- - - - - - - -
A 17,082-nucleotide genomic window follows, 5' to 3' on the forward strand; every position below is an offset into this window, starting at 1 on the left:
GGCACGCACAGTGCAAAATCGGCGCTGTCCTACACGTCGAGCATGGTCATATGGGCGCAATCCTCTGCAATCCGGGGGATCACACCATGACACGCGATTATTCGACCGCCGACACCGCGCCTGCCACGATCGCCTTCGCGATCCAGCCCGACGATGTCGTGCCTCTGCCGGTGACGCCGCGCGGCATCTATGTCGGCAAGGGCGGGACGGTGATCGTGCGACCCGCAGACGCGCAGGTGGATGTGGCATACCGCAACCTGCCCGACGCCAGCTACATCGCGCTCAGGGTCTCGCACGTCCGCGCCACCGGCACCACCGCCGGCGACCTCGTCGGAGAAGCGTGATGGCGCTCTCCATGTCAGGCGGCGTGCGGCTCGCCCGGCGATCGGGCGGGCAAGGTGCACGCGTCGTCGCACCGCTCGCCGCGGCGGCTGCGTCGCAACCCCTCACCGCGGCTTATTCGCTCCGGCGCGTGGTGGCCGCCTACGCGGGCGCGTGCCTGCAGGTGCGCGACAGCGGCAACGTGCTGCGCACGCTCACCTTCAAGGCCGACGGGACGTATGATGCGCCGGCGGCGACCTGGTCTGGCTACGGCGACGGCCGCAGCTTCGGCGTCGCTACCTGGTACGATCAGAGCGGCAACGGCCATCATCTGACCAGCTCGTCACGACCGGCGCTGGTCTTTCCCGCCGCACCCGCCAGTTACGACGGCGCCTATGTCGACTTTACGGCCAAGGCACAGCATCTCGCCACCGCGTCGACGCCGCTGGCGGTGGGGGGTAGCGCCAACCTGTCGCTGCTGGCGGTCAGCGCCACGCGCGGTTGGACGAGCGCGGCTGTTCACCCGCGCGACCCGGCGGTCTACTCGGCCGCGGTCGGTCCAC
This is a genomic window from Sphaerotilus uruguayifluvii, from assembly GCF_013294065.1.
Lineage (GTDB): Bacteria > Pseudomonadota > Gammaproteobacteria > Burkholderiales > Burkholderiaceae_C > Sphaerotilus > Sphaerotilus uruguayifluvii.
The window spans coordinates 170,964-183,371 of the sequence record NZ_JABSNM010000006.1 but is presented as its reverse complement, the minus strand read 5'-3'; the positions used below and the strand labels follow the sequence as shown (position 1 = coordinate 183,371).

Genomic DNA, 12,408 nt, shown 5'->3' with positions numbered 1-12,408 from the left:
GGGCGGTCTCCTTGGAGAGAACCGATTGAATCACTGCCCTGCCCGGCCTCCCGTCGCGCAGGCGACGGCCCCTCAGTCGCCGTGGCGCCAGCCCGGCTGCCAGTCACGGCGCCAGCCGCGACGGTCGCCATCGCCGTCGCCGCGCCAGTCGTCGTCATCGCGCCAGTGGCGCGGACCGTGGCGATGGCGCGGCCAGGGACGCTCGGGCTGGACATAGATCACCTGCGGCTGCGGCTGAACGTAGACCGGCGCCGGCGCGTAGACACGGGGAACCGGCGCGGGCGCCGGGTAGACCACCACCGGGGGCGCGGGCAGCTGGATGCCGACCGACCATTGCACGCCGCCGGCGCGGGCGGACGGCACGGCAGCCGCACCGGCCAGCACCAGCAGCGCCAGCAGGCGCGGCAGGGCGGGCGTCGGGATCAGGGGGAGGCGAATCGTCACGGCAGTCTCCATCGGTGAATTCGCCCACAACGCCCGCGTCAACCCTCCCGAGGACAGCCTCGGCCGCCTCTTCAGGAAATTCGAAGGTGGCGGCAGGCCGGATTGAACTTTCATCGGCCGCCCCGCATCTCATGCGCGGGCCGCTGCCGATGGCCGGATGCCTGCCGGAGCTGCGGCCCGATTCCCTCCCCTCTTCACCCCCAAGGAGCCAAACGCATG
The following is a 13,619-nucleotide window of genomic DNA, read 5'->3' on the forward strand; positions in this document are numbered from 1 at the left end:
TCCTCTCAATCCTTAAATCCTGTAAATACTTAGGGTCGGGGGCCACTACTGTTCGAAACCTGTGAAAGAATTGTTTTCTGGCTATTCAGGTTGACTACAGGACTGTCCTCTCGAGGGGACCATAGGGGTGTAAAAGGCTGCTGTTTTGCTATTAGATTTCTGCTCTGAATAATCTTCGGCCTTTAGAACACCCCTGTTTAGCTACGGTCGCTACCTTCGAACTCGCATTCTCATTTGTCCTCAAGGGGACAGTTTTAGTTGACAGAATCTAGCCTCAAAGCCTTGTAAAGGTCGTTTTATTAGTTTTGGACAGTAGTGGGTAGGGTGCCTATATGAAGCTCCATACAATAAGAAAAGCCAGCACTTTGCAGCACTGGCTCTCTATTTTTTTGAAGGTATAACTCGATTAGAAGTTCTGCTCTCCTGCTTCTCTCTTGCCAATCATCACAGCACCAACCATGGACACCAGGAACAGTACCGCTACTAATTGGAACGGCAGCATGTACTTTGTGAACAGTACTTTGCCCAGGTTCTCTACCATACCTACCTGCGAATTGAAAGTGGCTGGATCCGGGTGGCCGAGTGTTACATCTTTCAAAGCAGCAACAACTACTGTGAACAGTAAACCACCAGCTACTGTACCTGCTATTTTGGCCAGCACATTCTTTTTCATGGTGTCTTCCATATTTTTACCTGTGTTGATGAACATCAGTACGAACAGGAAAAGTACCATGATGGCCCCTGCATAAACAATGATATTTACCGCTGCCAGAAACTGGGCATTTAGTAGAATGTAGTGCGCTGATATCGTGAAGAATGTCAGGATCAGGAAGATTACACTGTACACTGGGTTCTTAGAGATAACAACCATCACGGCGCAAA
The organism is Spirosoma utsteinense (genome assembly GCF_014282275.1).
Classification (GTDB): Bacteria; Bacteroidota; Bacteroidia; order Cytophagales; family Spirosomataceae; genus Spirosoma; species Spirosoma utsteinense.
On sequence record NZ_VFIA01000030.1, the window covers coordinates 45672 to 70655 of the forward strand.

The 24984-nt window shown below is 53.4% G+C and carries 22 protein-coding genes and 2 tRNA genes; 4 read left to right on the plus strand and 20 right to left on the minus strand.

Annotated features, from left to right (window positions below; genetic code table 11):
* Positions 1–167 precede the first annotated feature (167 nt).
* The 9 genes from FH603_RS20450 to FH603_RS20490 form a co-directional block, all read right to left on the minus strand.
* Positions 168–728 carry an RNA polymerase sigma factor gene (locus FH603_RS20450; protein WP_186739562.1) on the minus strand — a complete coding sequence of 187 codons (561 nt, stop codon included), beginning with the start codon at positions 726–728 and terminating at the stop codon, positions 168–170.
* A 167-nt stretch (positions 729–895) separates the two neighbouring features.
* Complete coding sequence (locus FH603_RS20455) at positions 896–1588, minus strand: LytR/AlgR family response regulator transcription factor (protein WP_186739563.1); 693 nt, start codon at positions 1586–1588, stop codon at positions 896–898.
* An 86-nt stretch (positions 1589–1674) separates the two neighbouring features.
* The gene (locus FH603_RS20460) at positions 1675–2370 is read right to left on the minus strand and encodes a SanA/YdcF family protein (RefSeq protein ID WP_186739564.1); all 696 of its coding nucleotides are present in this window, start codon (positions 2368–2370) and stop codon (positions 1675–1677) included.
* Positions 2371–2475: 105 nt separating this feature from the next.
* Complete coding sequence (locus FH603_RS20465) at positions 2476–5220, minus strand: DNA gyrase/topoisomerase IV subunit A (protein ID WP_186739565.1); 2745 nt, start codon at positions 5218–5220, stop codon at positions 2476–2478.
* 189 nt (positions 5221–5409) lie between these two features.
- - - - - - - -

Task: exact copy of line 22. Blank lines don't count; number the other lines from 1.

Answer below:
* Positions 2371–2475: 105 nt separating this feature from the next.